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  • 2 weeks ago

    Wants2improve

    Also, thank you for your series recommendation.  I will definitely check it out.  Happy playing, friend!

  • 2 weeks ago

    Wants2improve

    Right, but how did those openings come to be? In no small part were they developed and refined by brilliant chess players who already had a great aptitude for studdying chess positions (i.e. evaluation and planning... even for the beginning position).  Yes, I understand, those opening videos are essential.  Especially in order to avoid traps and other little things that have been discovered by further study and gameplay.  However, what do you think they are based on? Much of the same stuff discussed here. 

    Do you think that Robert Boyle woke up one morning and exclaimed, "aha! PV=k!" No. That's ridulous. There's a reason why he was able to come up with that... studies and a basic understanding of the relationships between pressure, volume, temperature, and mass.  In this series, we look at the relationships between "the Seven Elements of Evaluation":

    • Pawn structure;
    • Center and space;
    • Your development;
    • The position of your King;
    • Open lines;
    • Material balance;
    • Concrete threats;

    Though perhaps they didn't have the same list or catchy name at the time, the people who came up with today's popular openings and their variations were using these same principles in developing them, were they not?

  • 2 weeks ago

    cdowis75

    This video is not meant to teach opening theory, but positional analysis.  Basically it teaches the middlegame after the book moves have been made.

    There are several videos on openings.  For example, do a video search on the keyword "nemesis".  There are many fine videos on specific openings -- Pirc, King's Indian, etc.

  • 2 weeks ago

    Wants2improve

    Videos like these help me a lot.  I am currently a 1500s player.  I try to study openings by first watching videos that cover the most popular lines.  Obviously, if I'm watching an intro video to a common opening, I'm probably not all that advanced.  However, the videos often make you mostly rely on memorization instead of understanding.  Sometimes, the commentator will even say things like, "clearly improving the position." Not so clearly to me!  It would be easier for me to remember "what" if I can understand "why." Plus, I might know what to look for when someone deviates from the expected moves.  It's like memorizing a math equation without understanding it.  If you don't understand it, you will struggle with the word problems, or, as I call them, real world problems.  Over-the-board chess is full of "real world" chess problems. Thank you.

  • 2 months ago

    abestpcs

    Can you do a video on Pown Structure? I would think this would help me out a lot?

  • 3 months ago

    stanemce

    after rook to c4.if bishop to e2 what will black do?move back or sacrfice

    the exchange?

  • 3 months ago

    stanemce

    [COMMENT DELETED]
  • 3 months ago

    mission360

    Thank you for the vedio GM Khachiyan. I learned new principles for Planning and Evaluation from this vedio.Smile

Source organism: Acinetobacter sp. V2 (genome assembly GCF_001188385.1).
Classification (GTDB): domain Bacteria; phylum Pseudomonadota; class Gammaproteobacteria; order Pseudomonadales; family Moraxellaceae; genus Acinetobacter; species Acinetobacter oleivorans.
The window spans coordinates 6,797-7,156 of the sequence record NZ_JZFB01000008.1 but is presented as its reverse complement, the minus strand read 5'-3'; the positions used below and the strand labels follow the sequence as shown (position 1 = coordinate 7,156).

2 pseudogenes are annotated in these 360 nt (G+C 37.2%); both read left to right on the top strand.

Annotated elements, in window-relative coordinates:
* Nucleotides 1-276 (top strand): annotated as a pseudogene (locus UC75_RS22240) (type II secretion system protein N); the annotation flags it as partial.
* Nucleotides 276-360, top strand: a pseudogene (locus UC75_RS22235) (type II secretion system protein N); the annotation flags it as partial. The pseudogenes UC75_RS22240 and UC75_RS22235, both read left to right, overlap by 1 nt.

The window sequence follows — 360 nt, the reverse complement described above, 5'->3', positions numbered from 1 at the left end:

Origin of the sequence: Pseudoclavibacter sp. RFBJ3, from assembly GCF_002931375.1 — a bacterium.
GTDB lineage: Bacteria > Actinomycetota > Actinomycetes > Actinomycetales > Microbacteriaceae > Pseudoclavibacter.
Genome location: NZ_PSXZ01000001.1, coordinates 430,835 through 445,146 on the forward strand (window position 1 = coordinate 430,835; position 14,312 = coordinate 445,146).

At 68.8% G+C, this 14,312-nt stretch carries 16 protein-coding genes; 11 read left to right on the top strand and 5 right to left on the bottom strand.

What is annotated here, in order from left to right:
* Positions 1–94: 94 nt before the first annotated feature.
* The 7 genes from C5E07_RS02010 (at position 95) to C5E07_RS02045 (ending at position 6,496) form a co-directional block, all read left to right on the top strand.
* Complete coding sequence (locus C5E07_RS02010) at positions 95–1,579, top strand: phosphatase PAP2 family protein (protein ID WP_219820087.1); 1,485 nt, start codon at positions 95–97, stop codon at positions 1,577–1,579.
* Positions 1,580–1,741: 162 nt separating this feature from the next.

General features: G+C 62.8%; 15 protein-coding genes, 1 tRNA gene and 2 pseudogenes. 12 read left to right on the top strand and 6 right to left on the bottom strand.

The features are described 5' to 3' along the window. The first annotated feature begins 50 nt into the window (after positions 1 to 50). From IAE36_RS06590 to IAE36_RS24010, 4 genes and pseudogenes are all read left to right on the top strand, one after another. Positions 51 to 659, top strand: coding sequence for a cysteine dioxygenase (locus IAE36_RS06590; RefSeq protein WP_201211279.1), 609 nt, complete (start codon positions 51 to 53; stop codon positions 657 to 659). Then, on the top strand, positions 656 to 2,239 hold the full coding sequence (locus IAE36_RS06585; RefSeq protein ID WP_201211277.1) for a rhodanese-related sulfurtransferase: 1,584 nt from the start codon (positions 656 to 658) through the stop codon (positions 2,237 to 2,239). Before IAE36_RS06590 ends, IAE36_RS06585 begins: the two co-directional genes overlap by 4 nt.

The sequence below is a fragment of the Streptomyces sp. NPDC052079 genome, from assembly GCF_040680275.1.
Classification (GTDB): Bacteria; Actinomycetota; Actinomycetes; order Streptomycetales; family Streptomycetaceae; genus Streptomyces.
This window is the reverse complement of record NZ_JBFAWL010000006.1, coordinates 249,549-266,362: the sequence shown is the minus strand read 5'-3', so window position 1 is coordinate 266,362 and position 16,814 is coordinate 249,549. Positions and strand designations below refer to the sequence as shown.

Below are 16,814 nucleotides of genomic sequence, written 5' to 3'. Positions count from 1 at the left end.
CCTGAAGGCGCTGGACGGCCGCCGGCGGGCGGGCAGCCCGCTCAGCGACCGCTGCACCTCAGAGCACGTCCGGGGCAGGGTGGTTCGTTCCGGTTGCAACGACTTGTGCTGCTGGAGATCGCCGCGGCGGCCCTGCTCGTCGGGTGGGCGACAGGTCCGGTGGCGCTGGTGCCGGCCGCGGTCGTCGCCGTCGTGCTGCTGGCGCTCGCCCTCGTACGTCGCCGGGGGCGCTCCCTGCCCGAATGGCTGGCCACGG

• 3 months ago

    sacrat

    Good video, but it would have been interstingl to discuss what would have happened after the suggested Nb3 (by instead of Bg3 as played Capa) if black had tried ...Rc3 Rc3 Nd5. I'm a 2000 player, but I had to set the position up on Chessbase and run Houdini to see clearly to the end

  • 3 months ago

    XxBAMFxX

    When opponent does 7... a6 8. c5 is a good response (see Epishin v. Ziatdinov, Philadelphia 1997 and Kotronias-Goldin, Sochi 1989)

  • 3 months ago

    Bhoetrus

    Thank you o great master

  • 4 months ago

    Sine-Nomine

    Thank you for your clarity of thought and excellent presentation!

    Some additional explanations: the game Capablanca-Alekhine analysing by Neil McDonald from his book "Chess Secrets: The Giants of Power Play"



  • 4 months ago

    edward7777

    I am only a 900 player so still a beginner, but its only thorugh the application of insights such as the 7 principles that i will ever progress.  Very insightful. It reminds me of similar instruction that Jeremy Silman includes in his approach e.g. searching for imbalances, etc.  I recommend  Silman's books to any beginner.  You will see that its a tool to assist you in evaluating positions.  Thanks again GM Khachiyan.

  • 4 months ago

    Boomer49

    If a beginer finds this video too hard then they need to simply replay it, pausing where they are puzzled and analyzing that position on a board and then use the computer to check it. Nothing worthwhile in Chess is understood by merely watching it once. Learning involves searching for the answers to your questions which in Chess usually means-'Why did he play that move?' I thought the material was clearly presented. It is up to the student to learn how to apply what is taught.

  • 5 months ago

    ashkan78

    Very instructive series indeed. Thank you very much.

  • 5 months ago

    marcocka

    TKS INDEED.

  • 5 months ago

    deolson809

    Excellent video

  • 5 months ago

    relaxtemps

    thanks of your very helpful video series...

  • 6 months ago

    PastorBen

    a very good  chess instructor..thank  you for sharing your knowledge

  • 6 months ago

    knightkrawlirr

    chess makes sense to me. nothing else does. 

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